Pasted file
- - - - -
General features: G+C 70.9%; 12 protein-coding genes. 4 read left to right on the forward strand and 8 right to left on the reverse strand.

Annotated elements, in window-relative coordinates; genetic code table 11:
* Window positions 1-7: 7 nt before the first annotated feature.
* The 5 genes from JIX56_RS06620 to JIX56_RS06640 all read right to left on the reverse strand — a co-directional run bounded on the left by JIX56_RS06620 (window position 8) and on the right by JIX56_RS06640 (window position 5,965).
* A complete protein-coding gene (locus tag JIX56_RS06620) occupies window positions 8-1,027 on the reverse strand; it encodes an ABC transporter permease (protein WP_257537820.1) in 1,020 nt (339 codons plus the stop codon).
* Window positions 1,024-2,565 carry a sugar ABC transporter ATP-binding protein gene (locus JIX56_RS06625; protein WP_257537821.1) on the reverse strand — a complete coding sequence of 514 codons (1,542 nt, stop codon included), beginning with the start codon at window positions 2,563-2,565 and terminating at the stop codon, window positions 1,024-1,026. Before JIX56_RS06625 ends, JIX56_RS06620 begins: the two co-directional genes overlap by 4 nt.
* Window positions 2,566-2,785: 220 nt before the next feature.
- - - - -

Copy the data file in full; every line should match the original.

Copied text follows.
General features: G+C 70.9%; 12 protein-coding genes. 4 read left to right on the forward strand and 8 right to left on the reverse strand.

Annotated elements, in window-relative coordinates; genetic code table 11:
* Window positions 1-7: 7 nt before the first annotated feature.
* The 5 genes from JIX56_RS06620 to JIX56_RS06640 all read right to left on the reverse strand — a co-directional run bounded on the left by JIX56_RS06620 (window position 8) and on the right by JIX56_RS06640 (window position 5,965).
* A complete protein-coding gene (locus tag JIX56_RS06620) occupies window positions 8-1,027 on the reverse strand; it encodes an ABC transporter permease (protein WP_257537820.1) in 1,020 nt (339 codons plus the stop codon).
* Window positions 1,024-2,565 carry a sugar ABC transporter ATP-binding protein gene (locus JIX56_RS06625; protein WP_257537821.1) on the reverse strand — a complete coding sequence of 514 codons (1,542 nt, stop codon included), beginning with the start codon at window positions 2,563-2,565 and terminating at the stop codon, window positions 1,024-1,026. Before JIX56_RS06625 ends, JIX56_RS06620 begins: the two co-directional genes overlap by 4 nt.
* Window positions 2,566-2,785: 220 nt before the next feature.